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Reel Chill: Cinematic Chillout Album 

Reel Chill: Cinematic Chillout Album

Composer : Various Artists

Performed by : City of Prague Philharmonic Orchestra & Crouch End Festival Chorus

Label / No. : Silva Screen FILMXCD 373

Year of release : 2004

CD release: 2004

Total duration : 74:15+74:43

 

Reviewed by: Andrew Keech

Time for relaxation seems to be increasingly at a premium in this frenetic world, so what could be better than a “chill-out” album (or two in this case) of soothing film themes for those quiet private moments. Silva Screen have rifled through their back catalogue of recordings, including those by their “in house” orchestra, The City of Prague Philharmonic Orchestra. The two CD set is packed with evocative, calming themes from recent and classic films.

Starting with Handel’s dramatic ‘Sarabande’, used in Barry Lyndon by Stanley Kubrick, the first CD moves on to the wonderful John Barry theme from Midnight Cowboy and Vladimir Cosma’s beautiful piano music from Diva. Enya’s ‘May It Be’ from The Fellowship Of The Ring maintains the laidback atmosphere along with ‘Women Of Ireland’ also from Barry Lyndon, while the selection also includes Albioni’s adagio used in Gallipoli, Nino Rota’s famous theme from Romeo and Juliet as well as Craig Armstrong’s ‘Balcony Scene’. Vangelis’ popular theme from Chariots of Fire ups the tempo somewhat, but Bilitis from Francis Lai and Ryuichi Sakamoto’s theme from Merry Christmas Mr. Lawrence soon returns everything to a relaxed mood. The first album concludes with a selection of Ennio Morricone’s cool themes, including music from Cinema Paradiso, Once Upon A Time In The West, Once Upon A Time In America and The Mission.

The second album returns to composer John Barry for a suite from his wonderfully evocative music from You Only Live Twice. The composer’s music is also represented later in the album by fantastic themes from Somewhere In Time, On Her Majesty’s Secret Service and the Oscar-winning Out Of Africa. The album also has classical cues that include Samuel Barber’s ‘Agnus Dei’ used in Platoon, part of Gustav Mahler’s 5th Symphony from Death In Venice and Pietro Mascagni’s music used in Raging Bull. Other modern film score composers contribute cues from films like The Piano (Michael Nyman), American Beauty (Thomas Newman), A.I. (John Williams), Patriot Games (James Horner), Gladiator (Hans Zimmer/Lisa Gerrard), The Deerhunter (‘Cavatina’ by Stanley Myers) and Howard Shore’s ‘Into The West’ from The Return Of The King.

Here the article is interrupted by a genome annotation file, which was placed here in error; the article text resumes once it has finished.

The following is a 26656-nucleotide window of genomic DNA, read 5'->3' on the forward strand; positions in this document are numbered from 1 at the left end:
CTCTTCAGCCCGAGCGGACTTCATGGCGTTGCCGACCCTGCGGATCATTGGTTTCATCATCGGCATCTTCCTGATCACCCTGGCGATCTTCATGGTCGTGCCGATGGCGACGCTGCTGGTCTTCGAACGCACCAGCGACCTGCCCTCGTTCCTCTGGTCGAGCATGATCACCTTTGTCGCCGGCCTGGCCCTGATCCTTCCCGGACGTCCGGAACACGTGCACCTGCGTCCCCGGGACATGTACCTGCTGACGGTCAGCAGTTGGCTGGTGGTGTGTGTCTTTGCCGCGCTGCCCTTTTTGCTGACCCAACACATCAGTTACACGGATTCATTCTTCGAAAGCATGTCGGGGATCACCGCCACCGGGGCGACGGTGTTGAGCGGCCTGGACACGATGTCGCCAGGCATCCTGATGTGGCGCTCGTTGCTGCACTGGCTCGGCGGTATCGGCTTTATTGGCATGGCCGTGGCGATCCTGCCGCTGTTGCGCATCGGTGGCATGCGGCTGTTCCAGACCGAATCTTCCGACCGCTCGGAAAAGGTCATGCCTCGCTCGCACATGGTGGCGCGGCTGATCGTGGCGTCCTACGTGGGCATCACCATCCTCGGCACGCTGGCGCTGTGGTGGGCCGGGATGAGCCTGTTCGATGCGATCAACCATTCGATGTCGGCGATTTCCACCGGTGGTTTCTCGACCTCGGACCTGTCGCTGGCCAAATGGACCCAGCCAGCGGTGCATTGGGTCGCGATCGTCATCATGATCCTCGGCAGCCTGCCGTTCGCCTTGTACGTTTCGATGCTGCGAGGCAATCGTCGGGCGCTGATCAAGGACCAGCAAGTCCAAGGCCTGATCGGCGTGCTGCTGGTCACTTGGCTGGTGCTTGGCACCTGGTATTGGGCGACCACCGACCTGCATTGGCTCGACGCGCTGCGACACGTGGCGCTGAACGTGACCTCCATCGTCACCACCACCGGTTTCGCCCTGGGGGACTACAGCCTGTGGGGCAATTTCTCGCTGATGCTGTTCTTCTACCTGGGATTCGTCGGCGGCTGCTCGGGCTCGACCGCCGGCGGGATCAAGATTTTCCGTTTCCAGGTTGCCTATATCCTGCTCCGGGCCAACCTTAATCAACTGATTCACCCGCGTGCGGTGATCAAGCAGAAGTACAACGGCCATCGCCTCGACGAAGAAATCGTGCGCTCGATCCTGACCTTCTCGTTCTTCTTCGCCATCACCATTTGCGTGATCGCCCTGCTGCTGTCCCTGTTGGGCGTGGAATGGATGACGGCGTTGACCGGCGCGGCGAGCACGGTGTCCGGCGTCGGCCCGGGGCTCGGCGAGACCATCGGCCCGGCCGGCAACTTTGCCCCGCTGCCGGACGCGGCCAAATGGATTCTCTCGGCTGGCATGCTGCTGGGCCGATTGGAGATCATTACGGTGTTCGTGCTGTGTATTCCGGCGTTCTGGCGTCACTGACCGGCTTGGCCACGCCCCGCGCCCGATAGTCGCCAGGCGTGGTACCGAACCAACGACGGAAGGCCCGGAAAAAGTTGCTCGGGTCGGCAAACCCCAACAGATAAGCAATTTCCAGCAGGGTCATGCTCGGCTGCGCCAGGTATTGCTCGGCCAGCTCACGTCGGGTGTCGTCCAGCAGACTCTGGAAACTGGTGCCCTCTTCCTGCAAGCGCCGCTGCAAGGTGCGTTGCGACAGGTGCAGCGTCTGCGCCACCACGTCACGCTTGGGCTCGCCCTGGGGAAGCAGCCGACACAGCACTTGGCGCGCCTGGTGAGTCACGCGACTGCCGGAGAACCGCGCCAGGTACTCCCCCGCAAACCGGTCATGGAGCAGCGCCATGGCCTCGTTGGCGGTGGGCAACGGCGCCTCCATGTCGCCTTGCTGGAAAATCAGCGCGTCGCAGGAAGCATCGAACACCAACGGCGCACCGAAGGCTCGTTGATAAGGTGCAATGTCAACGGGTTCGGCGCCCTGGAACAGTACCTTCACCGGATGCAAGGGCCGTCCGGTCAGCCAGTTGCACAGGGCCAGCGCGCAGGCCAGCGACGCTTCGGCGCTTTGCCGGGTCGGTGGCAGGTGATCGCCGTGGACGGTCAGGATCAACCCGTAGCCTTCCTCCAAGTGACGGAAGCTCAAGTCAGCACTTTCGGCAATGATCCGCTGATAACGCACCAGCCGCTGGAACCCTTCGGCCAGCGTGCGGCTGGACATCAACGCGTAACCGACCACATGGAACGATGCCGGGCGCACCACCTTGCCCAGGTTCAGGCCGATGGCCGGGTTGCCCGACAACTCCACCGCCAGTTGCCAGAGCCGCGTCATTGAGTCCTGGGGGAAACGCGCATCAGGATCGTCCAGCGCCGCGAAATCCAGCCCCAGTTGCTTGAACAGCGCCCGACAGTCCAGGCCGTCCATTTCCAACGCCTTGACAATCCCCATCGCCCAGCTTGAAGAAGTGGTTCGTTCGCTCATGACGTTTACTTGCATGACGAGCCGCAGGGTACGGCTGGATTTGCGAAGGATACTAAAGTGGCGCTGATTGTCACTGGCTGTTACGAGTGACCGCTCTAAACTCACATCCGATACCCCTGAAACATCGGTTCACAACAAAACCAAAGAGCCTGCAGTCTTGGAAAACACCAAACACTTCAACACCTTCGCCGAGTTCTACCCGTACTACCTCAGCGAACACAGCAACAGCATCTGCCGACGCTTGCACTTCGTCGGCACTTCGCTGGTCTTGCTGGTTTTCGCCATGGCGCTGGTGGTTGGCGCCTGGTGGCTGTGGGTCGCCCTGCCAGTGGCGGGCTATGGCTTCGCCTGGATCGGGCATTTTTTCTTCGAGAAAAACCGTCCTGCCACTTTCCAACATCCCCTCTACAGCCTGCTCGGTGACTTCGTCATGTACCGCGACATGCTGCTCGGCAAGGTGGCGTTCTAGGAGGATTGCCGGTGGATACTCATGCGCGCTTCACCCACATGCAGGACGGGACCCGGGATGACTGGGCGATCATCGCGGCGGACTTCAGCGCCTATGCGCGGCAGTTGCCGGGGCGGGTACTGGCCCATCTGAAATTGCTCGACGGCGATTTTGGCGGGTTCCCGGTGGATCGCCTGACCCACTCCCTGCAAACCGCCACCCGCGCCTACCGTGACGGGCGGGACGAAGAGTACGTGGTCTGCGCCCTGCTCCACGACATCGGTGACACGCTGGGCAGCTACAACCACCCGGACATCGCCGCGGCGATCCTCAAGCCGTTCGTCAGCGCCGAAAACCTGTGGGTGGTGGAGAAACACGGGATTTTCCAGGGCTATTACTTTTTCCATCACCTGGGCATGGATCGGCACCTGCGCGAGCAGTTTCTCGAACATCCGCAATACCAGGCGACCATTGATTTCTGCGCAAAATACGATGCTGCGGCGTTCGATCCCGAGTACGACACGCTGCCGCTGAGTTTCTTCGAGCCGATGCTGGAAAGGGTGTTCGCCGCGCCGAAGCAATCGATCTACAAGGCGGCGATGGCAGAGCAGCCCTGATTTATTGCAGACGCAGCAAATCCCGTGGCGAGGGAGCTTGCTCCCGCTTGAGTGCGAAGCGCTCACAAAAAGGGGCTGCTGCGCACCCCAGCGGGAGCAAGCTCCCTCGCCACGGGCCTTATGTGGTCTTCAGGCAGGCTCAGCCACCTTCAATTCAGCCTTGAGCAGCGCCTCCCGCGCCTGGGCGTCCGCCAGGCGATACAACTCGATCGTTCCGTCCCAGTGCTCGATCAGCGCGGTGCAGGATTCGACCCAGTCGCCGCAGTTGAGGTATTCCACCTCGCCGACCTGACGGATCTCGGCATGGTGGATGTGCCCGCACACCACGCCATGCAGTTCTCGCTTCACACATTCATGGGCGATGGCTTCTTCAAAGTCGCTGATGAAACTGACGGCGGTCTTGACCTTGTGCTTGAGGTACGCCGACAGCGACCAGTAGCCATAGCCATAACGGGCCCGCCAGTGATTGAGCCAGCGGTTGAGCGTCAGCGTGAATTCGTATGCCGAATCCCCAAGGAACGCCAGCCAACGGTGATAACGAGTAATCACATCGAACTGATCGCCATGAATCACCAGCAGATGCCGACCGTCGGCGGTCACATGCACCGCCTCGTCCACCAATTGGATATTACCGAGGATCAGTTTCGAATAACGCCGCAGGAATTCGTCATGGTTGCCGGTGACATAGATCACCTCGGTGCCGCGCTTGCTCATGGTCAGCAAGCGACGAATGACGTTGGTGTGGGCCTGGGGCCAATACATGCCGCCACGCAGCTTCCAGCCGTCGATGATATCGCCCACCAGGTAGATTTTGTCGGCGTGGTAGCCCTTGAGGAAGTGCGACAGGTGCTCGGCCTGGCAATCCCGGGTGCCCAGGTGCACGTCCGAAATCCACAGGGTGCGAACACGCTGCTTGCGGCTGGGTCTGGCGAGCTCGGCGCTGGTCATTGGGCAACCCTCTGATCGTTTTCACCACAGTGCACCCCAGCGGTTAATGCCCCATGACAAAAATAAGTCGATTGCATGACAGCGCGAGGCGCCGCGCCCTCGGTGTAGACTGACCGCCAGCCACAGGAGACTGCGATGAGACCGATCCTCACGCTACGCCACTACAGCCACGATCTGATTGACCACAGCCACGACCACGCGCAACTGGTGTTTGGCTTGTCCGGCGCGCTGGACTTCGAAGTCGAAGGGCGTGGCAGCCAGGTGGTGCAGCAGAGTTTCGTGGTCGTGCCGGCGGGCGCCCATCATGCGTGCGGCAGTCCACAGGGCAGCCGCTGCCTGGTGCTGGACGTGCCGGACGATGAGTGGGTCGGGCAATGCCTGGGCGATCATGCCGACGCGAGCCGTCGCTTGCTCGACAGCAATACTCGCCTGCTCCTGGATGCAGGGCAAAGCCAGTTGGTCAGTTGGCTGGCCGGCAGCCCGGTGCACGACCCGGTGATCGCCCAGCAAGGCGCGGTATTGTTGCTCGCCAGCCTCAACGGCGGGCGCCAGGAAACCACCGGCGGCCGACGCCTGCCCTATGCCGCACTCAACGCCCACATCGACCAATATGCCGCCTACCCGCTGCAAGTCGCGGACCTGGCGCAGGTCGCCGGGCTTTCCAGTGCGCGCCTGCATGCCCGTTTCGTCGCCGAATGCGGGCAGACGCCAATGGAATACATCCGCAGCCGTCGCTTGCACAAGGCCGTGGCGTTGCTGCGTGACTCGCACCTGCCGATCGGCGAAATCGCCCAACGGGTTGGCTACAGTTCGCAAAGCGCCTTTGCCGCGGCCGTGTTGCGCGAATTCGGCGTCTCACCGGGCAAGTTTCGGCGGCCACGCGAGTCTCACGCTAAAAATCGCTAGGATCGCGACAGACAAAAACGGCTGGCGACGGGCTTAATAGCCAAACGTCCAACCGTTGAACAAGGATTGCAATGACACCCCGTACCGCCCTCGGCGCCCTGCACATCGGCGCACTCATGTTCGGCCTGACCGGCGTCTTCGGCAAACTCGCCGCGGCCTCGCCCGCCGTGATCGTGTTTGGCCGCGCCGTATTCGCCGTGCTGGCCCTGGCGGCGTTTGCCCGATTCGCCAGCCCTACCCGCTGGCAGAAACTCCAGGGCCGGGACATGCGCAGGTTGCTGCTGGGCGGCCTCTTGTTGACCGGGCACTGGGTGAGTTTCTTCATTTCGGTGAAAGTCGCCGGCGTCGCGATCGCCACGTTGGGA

For those quiet, restful moments these albums are bound to appeal to many. However, for many soundtrack enthusiasts the selection is likely to evoke discussion. The absence of cues from the likes of Georges Delerue or Rachel Portman might raise an eyebrow, but such enthusiasts are likely to have their own favourites. This selection will appeal to the less informed members of the public and should be applauded if it draws more people to explore the world of film scores.

Other reviews by Andrew Keech:

 
 
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